In a world where anyone with a computer can cobble together a dance track, it’s also possible that producers are increasingly incentivized to make covers as a way to lasso listeners overwhelmed with similar-sounding releases. In 2023, Luminate reported that more than 120,000 tracks hit streaming services daily. The flow of new tunes is more controlled at Beatport; still, between 20,000 and 25,000 fresh tracks hit the platform per week.

Nervous Records works with Louie Vega, “who always uses live musicians” to inject different tones and textures into his tracks, says label co-founder Mike Weiss. “With fewer producers doing that, a lot of them are all using the same plugins,” and covers offer a way to stand out. 

McKay believes the covers trend may be more about channeling the knock-out top lines and gleaming hooks of the originals: “We have a dearth of songwriting talent, so when you’re on the dance floor, you get this amazing song from the past and it just blows away a lot of the current content.” Glasgow Underground has done well on the Beatport chart with covers of The S.O.S. Band, Kylie Minogue, ABBA and more.

In addition, the complex dynamics of the music business ensure that sampling or interpolating a song is an arduous process, potentially making covers a more attractive proposition. To clear a sample, a producer needs to obtain permission from the owner(s) of both the original composition and the recording. “Independent artists without representation might struggle to even get a response to their request,” explains Tim Kappel, an entertainment attorney and founder of the firm Wells Kappel. Their request might also be denied, he continues, or be granted only if the artist agrees to pay hefty up-front fees for using the material.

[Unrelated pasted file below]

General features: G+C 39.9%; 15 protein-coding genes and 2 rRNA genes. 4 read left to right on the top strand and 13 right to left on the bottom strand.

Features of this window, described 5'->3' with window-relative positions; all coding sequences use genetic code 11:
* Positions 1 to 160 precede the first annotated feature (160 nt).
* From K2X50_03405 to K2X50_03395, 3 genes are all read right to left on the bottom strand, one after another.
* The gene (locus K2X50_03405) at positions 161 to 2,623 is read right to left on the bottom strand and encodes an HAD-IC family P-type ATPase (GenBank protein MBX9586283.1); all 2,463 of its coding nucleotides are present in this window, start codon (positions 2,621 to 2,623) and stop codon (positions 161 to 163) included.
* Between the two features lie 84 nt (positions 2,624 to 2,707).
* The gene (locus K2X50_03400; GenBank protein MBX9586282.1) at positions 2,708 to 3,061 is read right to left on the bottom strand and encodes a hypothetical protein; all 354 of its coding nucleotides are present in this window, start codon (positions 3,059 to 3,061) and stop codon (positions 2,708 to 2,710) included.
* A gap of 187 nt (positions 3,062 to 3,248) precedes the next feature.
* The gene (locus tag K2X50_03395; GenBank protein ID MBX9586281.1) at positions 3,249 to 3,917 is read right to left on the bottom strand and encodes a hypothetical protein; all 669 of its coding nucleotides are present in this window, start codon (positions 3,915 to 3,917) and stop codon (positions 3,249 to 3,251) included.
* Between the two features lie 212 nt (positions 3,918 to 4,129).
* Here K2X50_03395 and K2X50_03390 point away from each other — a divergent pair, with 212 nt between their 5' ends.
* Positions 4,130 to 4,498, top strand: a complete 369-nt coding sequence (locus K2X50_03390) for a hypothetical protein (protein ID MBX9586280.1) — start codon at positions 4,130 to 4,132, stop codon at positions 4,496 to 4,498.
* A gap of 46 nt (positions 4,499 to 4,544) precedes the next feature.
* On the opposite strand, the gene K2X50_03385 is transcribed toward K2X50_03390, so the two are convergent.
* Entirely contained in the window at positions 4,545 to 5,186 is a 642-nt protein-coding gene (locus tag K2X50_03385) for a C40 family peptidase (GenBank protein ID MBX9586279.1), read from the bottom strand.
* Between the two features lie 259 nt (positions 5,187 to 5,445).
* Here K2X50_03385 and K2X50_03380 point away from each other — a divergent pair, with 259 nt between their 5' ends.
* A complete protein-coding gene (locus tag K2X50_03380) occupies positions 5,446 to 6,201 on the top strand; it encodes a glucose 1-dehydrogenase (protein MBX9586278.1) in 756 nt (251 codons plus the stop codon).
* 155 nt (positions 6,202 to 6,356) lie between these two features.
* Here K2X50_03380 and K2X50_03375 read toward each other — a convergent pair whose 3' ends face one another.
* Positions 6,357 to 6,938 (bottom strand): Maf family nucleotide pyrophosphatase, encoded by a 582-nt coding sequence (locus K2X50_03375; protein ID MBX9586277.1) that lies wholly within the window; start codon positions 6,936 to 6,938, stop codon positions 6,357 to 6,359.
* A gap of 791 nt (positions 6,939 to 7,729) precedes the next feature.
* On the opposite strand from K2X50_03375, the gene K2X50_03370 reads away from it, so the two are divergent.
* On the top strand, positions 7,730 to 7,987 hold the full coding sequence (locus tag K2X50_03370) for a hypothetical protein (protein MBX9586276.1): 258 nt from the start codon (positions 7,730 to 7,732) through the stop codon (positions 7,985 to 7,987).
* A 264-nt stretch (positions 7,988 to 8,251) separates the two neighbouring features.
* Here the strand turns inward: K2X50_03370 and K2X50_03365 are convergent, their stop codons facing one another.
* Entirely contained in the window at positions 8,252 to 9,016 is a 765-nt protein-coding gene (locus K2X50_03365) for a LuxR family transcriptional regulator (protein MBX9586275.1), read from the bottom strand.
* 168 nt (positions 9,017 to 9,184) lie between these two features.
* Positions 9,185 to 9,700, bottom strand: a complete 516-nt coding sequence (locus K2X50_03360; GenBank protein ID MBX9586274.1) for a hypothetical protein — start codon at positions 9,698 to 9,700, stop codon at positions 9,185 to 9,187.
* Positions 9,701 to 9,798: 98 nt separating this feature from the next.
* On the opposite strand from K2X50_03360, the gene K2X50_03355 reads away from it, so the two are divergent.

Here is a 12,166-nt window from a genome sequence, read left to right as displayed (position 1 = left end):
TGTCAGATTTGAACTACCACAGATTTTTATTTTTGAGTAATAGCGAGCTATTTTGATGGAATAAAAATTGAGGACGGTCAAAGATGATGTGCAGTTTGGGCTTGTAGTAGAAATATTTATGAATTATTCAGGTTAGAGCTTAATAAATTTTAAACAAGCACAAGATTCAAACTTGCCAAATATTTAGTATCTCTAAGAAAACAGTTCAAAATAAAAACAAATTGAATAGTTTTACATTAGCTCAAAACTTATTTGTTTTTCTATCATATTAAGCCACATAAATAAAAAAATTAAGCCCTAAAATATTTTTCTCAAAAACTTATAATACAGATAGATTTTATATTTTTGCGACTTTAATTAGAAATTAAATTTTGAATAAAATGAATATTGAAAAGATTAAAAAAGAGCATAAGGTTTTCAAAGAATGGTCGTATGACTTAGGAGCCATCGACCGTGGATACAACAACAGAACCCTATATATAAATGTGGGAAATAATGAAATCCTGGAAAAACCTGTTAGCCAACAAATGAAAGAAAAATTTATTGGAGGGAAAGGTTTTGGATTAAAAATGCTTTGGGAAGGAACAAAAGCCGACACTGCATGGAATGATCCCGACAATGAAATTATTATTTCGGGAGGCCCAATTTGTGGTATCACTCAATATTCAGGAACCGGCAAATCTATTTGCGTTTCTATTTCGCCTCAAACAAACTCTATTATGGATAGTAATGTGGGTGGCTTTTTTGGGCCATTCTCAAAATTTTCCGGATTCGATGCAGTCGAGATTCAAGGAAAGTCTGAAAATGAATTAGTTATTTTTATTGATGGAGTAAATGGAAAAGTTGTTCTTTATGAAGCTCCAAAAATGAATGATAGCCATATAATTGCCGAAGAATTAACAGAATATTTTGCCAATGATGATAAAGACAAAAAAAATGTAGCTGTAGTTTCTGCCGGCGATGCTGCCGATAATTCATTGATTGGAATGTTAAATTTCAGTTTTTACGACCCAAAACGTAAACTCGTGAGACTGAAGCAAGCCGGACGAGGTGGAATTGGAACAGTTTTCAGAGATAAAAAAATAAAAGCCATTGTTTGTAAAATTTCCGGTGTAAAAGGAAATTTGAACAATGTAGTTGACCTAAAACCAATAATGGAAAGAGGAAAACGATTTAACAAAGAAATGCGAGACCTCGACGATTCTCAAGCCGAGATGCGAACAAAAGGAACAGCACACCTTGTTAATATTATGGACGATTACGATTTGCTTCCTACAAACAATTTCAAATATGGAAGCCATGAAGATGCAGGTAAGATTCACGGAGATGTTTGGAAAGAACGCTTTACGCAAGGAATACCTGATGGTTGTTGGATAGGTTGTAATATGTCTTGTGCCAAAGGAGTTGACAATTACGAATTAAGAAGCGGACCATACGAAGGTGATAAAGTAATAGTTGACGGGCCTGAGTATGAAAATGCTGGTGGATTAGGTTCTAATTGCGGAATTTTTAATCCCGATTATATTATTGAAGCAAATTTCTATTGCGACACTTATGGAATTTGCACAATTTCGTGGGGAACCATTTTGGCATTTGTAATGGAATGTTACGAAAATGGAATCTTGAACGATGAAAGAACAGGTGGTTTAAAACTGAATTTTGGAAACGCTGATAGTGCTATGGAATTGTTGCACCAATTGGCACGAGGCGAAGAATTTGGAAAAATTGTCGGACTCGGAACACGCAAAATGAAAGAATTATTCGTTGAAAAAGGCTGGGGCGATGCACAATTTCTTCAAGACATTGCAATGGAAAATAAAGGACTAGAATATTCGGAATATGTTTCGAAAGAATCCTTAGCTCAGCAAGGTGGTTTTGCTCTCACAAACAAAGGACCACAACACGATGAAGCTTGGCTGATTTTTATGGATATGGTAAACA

In contrast, artists can typically cover songs in the U.S. without the explicit approval of the original songwriters, under the somewhat vague condition that their “arrangement shall not change the basic melody or fundamental character of the work.” The original writers receive all the songwriting royalties from the resulting cover. “For a dance artist that just wants to consistently release music, the obstacles to clear samples and interpolations might outweigh the desire for the artist to have publishing on the underlying composition” and drive them to produce more covers, says Jodie Shihadeh, founder of Shihadeh Law.  

While dance music remakes have increased, they are not an automatic home run. In Wiseman’s view, the most obvious source material is “never the best” — he’s not looking for a house remake of Britney Spear’s “Toxic,” for example. “You want to get that feeling where someone’s like, ‘I know I heard that song years ago, and I loved it back then, but I don’t quite remember it,’” he continues.

And several label executives also emphasized that covers are just one tool they use to hook audiences. “As a label who’s been around for 33 plus years, [covers] can’t be our sole focus,” says Andrew Salsano, vp of Nervous Records. 

Nervous Records is hopeful that one more reimagined classic can light up dancefloors this summer: On July 19th, the label will put out a new version of Cher‘s “Believe” from Super Flu. While the original thrums like an overheated racecar engine, the Super Flu release builds slowly, replacing Cher’s Auto-Tune flourishes with a conversational delivery, trading in triumph for something more ambivalent. 

DJs are already testing the Super Flu single in their sets. “I’ve been in clubs when it’s been played,” Weiss says. The dancers’ response?

“Very emotional.”